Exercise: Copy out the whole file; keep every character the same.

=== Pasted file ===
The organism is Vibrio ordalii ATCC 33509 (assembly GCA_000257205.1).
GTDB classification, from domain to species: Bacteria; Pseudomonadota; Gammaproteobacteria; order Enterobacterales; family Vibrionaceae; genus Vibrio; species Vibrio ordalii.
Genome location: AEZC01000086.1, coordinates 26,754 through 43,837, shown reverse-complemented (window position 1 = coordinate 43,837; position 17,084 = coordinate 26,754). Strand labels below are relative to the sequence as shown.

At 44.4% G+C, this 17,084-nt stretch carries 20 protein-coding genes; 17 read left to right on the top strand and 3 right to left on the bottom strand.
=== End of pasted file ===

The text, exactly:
The organism is Vibrio ordalii ATCC 33509 (assembly GCA_000257205.1).
GTDB classification, from domain to species: Bacteria; Pseudomonadota; Gammaproteobacteria; order Enterobacterales; family Vibrionaceae; genus Vibrio; species Vibrio ordalii.
Genome location: AEZC01000086.1, coordinates 26,754 through 43,837, shown reverse-complemented (window position 1 = coordinate 43,837; position 17,084 = coordinate 26,754). Strand labels below are relative to the sequence as shown.

At 44.4% G+C, this 17,084-nt stretch carries 20 protein-coding genes; 17 read left to right on the top strand and 3 right to left on the bottom strand.